• Up to 1 bunch Taiwan or other spinach ~ cut long stems up into half-inch pieces & chop leaves
  • 1/4-1/2 sweet or yellow onion, diced
  • About 1/4 cup unsalted, dry roasted peanuts (not raw)
  • About 1/8-1/4 cup raisins
  • Sea salt to taste
  • 1 tsp. cooking oil

I prepared this in our good old fashioned stainless steel wok.  Warm wok, and add cooking oil.  I actually used 1 tsp. coconut oil, as we’ve had a bottle sitting around for a while.  I typically favor a light good quality, cold-pressed sesame oil, or possibly an extra virgin olive oil or organic canola or rapeseed oil.  It is important to spend money on better quality oils, as commercial oils often have synthetic ingredients added.

Add onions, then season with a pinch of sea salt.  Stir fry, with heat on medium-high, stirring with a wood spatula.  Add spinach stems, and toss a couple seconds.  Add the rest of the spinach leaves.  Add a pinch of sea salt to each layer.  Add peanuts and raisins, and continue to stir until the spinach has wilted.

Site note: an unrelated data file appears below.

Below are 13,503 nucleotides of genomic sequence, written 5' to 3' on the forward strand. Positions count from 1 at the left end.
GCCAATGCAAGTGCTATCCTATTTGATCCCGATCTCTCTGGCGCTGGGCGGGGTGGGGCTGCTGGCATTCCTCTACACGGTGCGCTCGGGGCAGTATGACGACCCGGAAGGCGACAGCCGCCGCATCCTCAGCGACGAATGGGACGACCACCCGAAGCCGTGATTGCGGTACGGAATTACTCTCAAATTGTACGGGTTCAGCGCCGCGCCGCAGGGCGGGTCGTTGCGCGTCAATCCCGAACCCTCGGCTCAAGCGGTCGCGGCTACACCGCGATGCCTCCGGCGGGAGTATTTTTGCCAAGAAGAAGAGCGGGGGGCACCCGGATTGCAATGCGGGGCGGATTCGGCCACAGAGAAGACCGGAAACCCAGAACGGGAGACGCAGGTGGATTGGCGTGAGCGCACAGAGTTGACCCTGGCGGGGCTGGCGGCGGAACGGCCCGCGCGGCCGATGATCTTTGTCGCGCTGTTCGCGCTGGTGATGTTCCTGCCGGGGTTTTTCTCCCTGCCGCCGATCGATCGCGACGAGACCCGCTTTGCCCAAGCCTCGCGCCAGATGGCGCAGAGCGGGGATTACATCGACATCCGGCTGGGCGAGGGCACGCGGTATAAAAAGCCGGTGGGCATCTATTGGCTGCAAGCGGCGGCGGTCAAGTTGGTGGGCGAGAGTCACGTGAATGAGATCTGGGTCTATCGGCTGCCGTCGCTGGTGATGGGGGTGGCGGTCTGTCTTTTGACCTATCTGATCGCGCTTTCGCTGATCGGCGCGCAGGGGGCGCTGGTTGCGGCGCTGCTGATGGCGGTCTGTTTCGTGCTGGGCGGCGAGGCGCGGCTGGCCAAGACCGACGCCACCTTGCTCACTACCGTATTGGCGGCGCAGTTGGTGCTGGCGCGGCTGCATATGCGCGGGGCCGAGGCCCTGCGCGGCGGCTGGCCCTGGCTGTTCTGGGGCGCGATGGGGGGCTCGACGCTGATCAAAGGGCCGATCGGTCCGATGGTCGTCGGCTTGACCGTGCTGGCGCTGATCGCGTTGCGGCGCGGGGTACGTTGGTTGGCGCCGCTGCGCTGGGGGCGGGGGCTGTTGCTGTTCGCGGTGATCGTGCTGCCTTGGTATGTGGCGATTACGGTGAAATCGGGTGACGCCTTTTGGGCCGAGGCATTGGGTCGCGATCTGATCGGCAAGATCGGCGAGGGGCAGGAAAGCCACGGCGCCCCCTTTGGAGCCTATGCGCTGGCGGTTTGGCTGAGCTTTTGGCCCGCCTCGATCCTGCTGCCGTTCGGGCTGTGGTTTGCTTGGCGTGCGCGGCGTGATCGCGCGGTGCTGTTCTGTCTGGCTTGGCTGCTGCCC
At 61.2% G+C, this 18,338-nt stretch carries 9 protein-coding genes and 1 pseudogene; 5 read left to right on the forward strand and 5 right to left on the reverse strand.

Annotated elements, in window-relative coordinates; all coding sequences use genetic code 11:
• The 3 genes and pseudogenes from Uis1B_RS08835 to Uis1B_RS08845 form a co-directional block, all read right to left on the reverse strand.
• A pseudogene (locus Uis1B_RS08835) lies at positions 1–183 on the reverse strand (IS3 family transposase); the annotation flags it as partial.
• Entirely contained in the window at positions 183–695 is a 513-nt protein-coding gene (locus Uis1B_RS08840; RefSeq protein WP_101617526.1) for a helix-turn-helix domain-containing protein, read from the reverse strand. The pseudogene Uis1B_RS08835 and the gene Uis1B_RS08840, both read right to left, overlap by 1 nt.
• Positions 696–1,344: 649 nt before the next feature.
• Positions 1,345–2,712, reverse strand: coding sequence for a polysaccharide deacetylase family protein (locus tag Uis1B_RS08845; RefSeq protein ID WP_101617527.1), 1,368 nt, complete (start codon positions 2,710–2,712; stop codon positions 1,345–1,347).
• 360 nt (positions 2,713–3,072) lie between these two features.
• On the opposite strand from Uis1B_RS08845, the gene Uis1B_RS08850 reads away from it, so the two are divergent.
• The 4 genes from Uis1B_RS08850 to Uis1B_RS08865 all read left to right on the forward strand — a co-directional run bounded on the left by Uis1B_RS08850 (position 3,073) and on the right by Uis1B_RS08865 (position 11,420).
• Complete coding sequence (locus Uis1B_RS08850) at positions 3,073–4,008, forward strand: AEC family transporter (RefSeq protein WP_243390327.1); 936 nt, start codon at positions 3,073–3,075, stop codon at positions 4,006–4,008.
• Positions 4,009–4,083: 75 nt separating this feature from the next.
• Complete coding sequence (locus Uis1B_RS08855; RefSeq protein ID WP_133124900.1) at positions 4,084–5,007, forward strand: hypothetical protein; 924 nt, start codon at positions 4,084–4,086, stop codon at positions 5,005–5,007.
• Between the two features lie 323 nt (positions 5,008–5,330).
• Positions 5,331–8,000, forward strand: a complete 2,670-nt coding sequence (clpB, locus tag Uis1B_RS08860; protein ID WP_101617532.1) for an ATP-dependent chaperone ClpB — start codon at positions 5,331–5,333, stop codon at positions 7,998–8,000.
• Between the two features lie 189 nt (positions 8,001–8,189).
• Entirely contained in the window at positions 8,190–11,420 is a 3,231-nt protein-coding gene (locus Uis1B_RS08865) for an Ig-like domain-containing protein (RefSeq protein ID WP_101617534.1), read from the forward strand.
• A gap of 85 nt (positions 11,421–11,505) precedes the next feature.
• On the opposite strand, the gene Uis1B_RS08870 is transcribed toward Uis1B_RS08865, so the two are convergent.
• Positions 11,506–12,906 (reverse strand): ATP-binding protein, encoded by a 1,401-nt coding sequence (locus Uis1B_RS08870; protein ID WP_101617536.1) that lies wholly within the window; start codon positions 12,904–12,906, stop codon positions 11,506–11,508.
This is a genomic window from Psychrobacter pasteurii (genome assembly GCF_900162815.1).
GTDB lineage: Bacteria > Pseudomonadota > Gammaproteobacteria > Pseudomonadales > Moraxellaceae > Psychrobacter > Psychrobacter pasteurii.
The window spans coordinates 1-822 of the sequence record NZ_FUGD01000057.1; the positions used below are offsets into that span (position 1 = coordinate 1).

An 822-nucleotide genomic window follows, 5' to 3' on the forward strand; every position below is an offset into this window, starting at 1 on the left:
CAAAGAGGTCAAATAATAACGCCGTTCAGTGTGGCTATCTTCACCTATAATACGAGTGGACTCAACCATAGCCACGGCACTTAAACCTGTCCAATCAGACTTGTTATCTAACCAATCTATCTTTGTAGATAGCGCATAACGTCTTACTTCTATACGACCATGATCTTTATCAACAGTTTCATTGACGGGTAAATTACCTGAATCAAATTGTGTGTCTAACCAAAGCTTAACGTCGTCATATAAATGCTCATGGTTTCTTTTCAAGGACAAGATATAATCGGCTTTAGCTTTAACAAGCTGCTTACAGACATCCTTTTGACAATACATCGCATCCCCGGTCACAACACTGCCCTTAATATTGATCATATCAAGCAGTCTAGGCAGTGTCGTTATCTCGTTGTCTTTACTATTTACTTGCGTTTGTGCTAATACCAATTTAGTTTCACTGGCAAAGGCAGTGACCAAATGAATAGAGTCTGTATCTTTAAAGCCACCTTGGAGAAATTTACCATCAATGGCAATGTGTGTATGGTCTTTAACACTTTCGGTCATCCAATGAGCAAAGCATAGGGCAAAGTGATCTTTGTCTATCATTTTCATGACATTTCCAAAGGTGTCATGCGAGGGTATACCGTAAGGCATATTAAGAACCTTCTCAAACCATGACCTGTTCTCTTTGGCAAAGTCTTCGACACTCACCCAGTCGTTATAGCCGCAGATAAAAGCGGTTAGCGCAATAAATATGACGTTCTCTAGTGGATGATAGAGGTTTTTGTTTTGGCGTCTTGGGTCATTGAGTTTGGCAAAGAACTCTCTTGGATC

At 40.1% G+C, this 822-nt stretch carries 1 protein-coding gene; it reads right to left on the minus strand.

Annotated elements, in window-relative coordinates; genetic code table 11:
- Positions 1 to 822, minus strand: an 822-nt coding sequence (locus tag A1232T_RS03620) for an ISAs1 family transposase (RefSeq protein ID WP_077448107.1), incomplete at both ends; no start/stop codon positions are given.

Taiwan Spinach Stir Fried w/ Peanuts & Raisins
Taiwan Spinach Stir Fried w/ Peanuts & Raisins

 

Still great with chopped walnuts on top!
Delicious, creamy, protein-rich Savory Rice Porridge with Vegetables

Enjoy your morning porridge.  Leave a comment and let me know your favorite porridge recipe, or way to use up leftover whole grains.  Want more porridge recipes?  Click here.  Or check out any of these recipe posts on our website:

Watch this being made on our Basic Macrobiotcs YouTube channel, or copy and paste this link: https://youtu.be/oFKThmoOVmw.